For three and half months we had my parents staying with us, in our attic. On Sunday the 28th they said goodbye and started their journey back to Portugal when the ferries were able to take passengers again.
On the Friday before they left, Allegra accompanied Zion into my room after having been put to bed and told me Zion was sad – he was inconsolable. As he lay next to me in bed sobbing, Allegra instructed me angrily to “Tell Nana and Dada not to leave!” On the Saturday evening we had a special last meal together – Allegra burst into tears at several points for no apparent good reason. And Zion asked “why do Nana and Dad have to go?”
To this my brother answered him: because God wants them to…
Our family has been saying these kinds of goodbyes for the past 22 years – since I went to boarding school when I was 11, later to be joined by my brother and then my sister – whilst my parents did development work, and planted a church in Brazil.
It has made us appreciate the holidays and seasons where we have been able to spend more time together, and we have got used to the feelings that come with saying goodbye for a long time during which we will be separated by an airplane journey. But it’s never become particularly easy.
The day they left I felt understandably low, the kids were upset and I hadn’t slept well.
But I was reminded of what Paul had told Zion – They’ve gone because that’s what God asked them to do – and we’ve stayed, because that’s where God has asked us to be.
But to be honest, I felt hard done by – I didn’t feel particularly selfless, or joyful in the face of watching my kids discomfort. I started thinking about how I could distract them from it all.
I think a lot of us can think of times when we have resented being put through a difficult situation. And yet we follow a God who says two things – which seem to oppose each other, but that actually complement each other.
Firstly, he says: “Pick up your cross daily, and follow me.”
It shouldn’t come as a surprise when we follow him that we encounter discomfort – the analogy he used was of a cross – one of the most brutal forms of capital punishment that has ever existed! Jesus never claimed that following him would be without sacrifice!
But he also says: 28 “Come to me, all you who are weary and burdened, and I will give you rest. 29 Take my yoke upon you and learn from me, for I am gentle and humble in heart, and you will find rest for your souls. 30 For my yoke is easy and my burden is light.”
Because actually, when we choose to follow him we can let go of being in charge, feeling responsible for everything – the pressure is transferred on to him…
Cath and I have an ongoing list that we add to, of all the reasons why we would never want Donald’s job – and it boils down to the fact that the buck stops with him. We like that we don’t have to deal with that pressure. It sometimes means that we don’t fully agree with Donald about a decision – but we know that when push comes to shove it will be Donald that has to deal with the consequences of that decision, not us.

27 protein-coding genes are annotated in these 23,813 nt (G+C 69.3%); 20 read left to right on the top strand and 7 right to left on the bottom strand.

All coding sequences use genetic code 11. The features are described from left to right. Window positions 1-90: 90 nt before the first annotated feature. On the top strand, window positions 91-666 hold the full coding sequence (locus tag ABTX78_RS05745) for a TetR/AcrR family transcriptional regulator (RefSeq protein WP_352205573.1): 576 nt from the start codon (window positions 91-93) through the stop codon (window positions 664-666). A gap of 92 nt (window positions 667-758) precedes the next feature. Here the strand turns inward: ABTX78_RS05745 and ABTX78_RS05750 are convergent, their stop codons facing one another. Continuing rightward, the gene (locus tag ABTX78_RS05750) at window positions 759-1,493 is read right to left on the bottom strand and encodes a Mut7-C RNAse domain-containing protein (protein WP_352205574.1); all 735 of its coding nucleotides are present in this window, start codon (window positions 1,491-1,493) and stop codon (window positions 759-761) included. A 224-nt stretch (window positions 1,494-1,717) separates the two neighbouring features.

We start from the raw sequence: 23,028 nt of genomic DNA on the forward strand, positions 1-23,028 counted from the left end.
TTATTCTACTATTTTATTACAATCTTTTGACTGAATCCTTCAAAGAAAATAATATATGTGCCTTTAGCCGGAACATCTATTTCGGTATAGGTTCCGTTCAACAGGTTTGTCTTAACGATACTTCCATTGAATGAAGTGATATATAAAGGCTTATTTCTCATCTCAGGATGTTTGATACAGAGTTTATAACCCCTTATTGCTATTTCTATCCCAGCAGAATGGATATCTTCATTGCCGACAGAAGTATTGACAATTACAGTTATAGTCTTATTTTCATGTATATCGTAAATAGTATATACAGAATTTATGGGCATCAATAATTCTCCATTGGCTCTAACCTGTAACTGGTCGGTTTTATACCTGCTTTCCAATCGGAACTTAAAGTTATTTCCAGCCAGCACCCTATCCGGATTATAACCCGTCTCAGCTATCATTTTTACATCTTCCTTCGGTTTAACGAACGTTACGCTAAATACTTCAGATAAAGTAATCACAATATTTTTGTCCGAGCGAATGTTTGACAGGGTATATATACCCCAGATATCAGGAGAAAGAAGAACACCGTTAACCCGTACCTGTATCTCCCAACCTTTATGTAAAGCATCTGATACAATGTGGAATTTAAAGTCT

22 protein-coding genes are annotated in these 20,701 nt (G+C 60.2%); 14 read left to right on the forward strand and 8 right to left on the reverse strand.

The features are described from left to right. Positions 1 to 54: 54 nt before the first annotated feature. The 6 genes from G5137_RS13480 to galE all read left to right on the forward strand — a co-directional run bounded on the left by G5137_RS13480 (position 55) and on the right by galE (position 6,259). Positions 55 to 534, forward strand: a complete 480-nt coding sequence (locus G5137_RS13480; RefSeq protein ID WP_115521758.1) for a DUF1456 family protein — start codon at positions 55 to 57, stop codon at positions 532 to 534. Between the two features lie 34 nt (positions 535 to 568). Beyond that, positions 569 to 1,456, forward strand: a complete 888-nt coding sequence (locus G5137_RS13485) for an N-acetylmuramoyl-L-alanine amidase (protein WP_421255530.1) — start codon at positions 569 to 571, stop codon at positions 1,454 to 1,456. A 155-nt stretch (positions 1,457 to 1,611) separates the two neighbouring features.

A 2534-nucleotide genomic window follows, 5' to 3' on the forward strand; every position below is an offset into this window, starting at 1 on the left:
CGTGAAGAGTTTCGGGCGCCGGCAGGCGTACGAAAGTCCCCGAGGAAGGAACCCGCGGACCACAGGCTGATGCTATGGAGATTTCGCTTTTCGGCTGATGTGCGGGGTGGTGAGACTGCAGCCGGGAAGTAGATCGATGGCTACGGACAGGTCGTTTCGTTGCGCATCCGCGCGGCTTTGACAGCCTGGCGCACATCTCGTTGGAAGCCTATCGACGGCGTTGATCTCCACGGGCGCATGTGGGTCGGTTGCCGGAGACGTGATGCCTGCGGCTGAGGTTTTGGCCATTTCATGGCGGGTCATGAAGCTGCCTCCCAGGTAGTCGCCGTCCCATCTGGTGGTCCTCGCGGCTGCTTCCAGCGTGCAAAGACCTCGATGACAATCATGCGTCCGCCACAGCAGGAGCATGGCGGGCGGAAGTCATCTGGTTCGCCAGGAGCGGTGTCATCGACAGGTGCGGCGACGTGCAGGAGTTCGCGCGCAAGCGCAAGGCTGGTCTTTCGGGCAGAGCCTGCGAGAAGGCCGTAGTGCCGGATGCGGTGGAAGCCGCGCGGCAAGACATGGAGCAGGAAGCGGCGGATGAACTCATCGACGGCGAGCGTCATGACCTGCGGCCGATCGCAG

Following God is similar, but on a far more significant scale – he takes responsibility, and though we may not always understand why he asks certain things of us we can rest secure that he sees the bigger picture and that he is ultimately working to build his kingdom – one that will see the sadness, sickness and injustices we see today in our world – eliminated.
I may not like having to see my kids dealing with the sadness of saying goodbye, again, to their grandparents. I may not have enjoyed saying goodbye throughout my teenage years to my parents and siblings. (And these are nothing in comparison to the suffering some go through!) But, I needed this reminder – because it’s so easy to slip into a selfish view of situations like I did.
Because, when I stop to reflect, and step out of my self-pity I realise: I would rather go through the sacrifice of being separated again, than to be stripped, or have my kids stripped, of the knowledge that we are part of something bigger, that we can rest secure that He knows what he’s doing, that we don’t need to understand it all, that there is a purpose beyond ourselves to our lives.
Because at the end of the day, rather than protecting my kids from discomfort I would rather protect them from the lack of purpose that comes from centring our whole lives around ourselves and our comfort.
Jesus called us to live as servants – focusing on others needs – this is the antidote to the epidemic of meaninglessness that huge swathes of society are facing today – Jesus doesn’t ask us to carry that heavy burden – his burden is light, he takes the weight – he just asks us to follow and take up our cross daily.
So, what sacrifice are we being called to make?
What is the cross we have to pick up today?
Not a sacrifice for the sake of making a sacrifice – to make ourselves look heroic. Not a sacrifice using the name of God to justify causing others to suffer – so we can do what we like. And probably not a sacrifice which is admired by mainstream society – it is unlikely we will gain more money or glamour for ourselves. But one which says – not my will but yours. One which says, I’m here to serve others not my own interests, because I would rather hold to the purposefulness that comes from following you, God, despite the sacrifices…